stamp

verb
\ ˈstamp How to pronounce stamp (audio) ; transitive sense 2a & intransitive sense 2 are also ˈstämp or ˈstȯmp \
stamped; stamping; stamps

Definition of stamp

 (Entry 1 of 2)

transitive verb

1 : to pound or crush with a pestle or a heavy instrument
2a(1) : to strike or beat forcibly with the bottom of the foot
(2) : to bring down (the foot) forcibly
b : to extinguish or destroy by or as if by stamping with the foot usually used with out stamp out cancer
3a : impress, imprint stamp "paid" on the bill
b : to attach a stamp to
4 : to cut out, bend, or form with a stamp or die
5a : to provide with a distinctive character stamped with a dreary, institutionalized look— Bernard Taper
b : characterize stamped as honest women— W. M. Thackeray

intransitive verb

2 : to strike the foot forcibly or noisily downward

stamp

noun

Definition of stamp (Entry 2 of 2)

1 : a device or instrument for stamping
2 : the impression or mark made by stamping or imprinting
3a : a distinctive character, indication, or mark
b : a lasting imprint
4 : the act of stamping
5 : a stamped or printed paper affixed in evidence that a tax has been paid also : postage stamp

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Other Words from stamp

Noun

stampless adjective

Synonyms & Antonyms for stamp

Synonyms: Verb

Synonyms: Noun

Antonyms: Verb

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Examples of stamp in a Sentence

Verb He stamped his foot in anger. He stamped out of the room. She stamped the bill “paid.” Noun There was a stamp on the letter showing the date when it was received. a stamp left in the mud by some prehistoric beast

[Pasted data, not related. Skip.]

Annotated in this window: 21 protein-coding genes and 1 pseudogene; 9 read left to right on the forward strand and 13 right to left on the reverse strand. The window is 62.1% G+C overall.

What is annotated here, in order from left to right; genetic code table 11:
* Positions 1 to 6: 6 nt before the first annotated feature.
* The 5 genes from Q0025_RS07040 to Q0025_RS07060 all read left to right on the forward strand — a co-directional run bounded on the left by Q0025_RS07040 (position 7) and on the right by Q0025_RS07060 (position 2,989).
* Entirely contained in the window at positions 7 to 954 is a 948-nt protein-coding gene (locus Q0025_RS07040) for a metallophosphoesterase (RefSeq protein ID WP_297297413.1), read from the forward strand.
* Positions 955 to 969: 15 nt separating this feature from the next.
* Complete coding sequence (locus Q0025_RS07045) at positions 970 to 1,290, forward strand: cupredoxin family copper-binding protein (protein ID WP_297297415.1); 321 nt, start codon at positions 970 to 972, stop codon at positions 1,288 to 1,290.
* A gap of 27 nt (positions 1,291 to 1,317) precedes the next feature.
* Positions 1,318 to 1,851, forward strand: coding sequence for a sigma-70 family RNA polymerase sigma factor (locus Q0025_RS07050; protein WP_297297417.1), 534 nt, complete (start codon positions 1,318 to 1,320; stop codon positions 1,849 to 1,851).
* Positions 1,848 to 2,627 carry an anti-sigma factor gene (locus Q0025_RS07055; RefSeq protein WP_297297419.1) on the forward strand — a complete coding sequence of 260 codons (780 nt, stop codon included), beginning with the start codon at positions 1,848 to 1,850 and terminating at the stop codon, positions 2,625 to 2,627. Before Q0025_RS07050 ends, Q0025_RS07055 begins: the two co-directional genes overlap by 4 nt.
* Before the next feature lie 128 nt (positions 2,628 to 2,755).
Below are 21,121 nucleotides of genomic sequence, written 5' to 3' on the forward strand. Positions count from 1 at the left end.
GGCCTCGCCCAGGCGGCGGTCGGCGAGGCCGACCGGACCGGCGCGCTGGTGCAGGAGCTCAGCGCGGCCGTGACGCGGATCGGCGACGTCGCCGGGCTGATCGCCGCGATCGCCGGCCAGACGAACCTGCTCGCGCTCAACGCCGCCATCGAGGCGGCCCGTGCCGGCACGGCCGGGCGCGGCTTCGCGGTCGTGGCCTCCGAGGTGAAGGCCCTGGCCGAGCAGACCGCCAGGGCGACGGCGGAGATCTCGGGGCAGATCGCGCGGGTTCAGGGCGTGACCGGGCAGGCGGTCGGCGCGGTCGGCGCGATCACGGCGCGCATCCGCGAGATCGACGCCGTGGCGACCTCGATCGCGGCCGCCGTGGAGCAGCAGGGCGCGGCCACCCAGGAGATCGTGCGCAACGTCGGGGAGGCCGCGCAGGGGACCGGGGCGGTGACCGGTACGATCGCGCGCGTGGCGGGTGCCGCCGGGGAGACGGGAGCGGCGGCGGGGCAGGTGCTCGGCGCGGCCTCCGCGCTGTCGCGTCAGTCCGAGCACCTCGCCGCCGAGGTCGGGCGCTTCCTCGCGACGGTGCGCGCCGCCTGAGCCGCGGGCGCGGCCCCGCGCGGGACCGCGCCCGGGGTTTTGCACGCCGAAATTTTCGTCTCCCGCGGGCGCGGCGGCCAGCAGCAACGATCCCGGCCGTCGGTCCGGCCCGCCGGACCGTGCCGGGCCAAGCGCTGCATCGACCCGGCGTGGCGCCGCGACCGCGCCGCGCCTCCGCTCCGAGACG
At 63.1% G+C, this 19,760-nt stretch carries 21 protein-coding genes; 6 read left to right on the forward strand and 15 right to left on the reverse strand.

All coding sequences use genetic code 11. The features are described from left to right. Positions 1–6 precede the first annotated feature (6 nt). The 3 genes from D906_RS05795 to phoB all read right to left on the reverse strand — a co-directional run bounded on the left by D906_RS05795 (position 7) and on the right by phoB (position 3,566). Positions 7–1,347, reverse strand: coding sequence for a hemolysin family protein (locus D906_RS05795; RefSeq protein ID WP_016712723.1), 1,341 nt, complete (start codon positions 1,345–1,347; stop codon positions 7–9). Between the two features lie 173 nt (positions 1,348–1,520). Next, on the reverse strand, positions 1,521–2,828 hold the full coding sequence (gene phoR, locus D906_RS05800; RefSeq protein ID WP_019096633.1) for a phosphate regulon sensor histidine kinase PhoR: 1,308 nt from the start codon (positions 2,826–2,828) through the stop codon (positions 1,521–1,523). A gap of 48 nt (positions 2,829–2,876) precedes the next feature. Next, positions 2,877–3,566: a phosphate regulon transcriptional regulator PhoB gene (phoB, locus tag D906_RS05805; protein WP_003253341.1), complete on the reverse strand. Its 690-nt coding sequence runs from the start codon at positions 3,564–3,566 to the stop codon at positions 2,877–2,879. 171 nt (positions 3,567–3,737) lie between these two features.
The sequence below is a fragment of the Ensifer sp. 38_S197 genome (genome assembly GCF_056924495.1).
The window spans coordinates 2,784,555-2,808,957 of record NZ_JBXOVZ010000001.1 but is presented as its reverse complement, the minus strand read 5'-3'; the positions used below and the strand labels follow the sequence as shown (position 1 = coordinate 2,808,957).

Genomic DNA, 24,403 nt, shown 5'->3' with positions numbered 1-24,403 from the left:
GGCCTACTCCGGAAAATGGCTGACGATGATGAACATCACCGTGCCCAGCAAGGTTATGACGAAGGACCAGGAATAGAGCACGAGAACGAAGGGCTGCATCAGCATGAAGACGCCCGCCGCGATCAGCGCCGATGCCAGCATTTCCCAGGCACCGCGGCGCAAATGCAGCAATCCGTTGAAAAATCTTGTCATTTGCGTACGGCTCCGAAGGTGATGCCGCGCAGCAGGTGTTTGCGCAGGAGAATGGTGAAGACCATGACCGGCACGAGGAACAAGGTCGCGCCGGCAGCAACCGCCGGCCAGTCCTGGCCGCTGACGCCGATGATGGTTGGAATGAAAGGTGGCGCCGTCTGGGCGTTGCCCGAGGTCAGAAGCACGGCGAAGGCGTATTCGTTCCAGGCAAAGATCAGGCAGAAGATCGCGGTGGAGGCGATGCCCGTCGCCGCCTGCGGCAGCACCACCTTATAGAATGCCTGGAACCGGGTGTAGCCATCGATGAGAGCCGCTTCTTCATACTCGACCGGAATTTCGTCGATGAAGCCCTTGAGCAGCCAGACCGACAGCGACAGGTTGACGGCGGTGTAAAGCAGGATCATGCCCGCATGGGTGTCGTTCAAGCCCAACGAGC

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Recent Examples on the Web: Verb Experts vary in their opinions, but reaching herd immunity to dramatically limit or stamp out the virus would require between 70% and 90% of the population to be vaccinated or have immunity through infection. Julie Johnson, San Francisco Chronicle, 8 July 2021 Chief among them is growing doubt in the market that the Fed would allow inflation to stay above 2% for a while before raising rates or making other moves to stamp it out, regardless of its new policy to do just that. Damian J. Troise, Star Tribune, 7 July 2021 Printers place a simple bleaching agent on the wooden blocks and stamp them to achieve this. Anna Logan, House Beautiful, 30 June 2021 This spring the protests reached a feverish pitch, partly with the aid of the Jerusalem police, who, as usual, overreacted and tried to violently stamp them out. David Shulman, The New York Review of Books, 3 June 2021 The fund said Exxon had proposed a deal of sorts, offering Engine No. 1 in January a chance to rubber-stamp and take credit for three candidates Exxon later appointed to the board. Christopher M. Matthews, WSJ, 26 May 2021 But getting to 70%, and going higher to more effectively stamp out the virus, is going to take more than clever marketing from the state's public health professionals. Editorial Board, Star Tribune, 23 May 2021 Experts say that the only way to stamp out the virus in these regions — and the world — is to rapidly increase vaccinations, which have raced ahead in the United States and Europe while lagging in many other countries around the world. New York Times, 2 June 2021 This $8 pen can stamp on a flawless wing in seconds flat, but that's nothing compared to its endless durability. Nicola Dall'asen, Allure, 1 June 2021 Recent Examples on the Web: Noun The 2021-23 state budget also includes an increase in the price of the Wisconsin waterfowl stamp. Paul A. Smith, Milwaukee Journal Sentinel, 11 July 2021 Postal leaders are also moving to increase the price of a first-class stamp from 55 cents to 58 cents, and want to consolidate underused post offices and invest in new delivery vehicles. BostonGlobe.com, 9 July 2021 Postal leaders are also moving to increase the price of a first-class stamp from 55 cents to 58 cents, and want to consolidate underused post offices and invest in new delivery vehicles. David Bauder And Anthony Izaguirre, Star Tribune, 8 July 2021 Each cup is the drinkable equivalent of a new passport stamp. Leah Koenig, Forbes, 29 June 2021 The Postal Service plans to raise prices on certain mail products - pushing the price of a first-class stamp from 55 to 58 cents - while reducing service standards. Author: Jacob Bogage, Kevin Schaul, Anchorage Daily News, 27 June 2021 The Postal Service plans to raise prices on certain mail products — pushing the price of a first-class stamp from 55 to 58 cents — while reducing service standards. Washington Post, 24 June 2021 Where Clarkson’s problem was trying to do too much unsuccessfully, Ingles, on the other hand, just never really made much of a stamp on proceedings. Andy Larsen, The Salt Lake Tribune, 6 June 2021 To be frank, the shape of this stamp isn't going to work on every eye shape out there. Nicola Dall'asen, Allure, 1 June 2021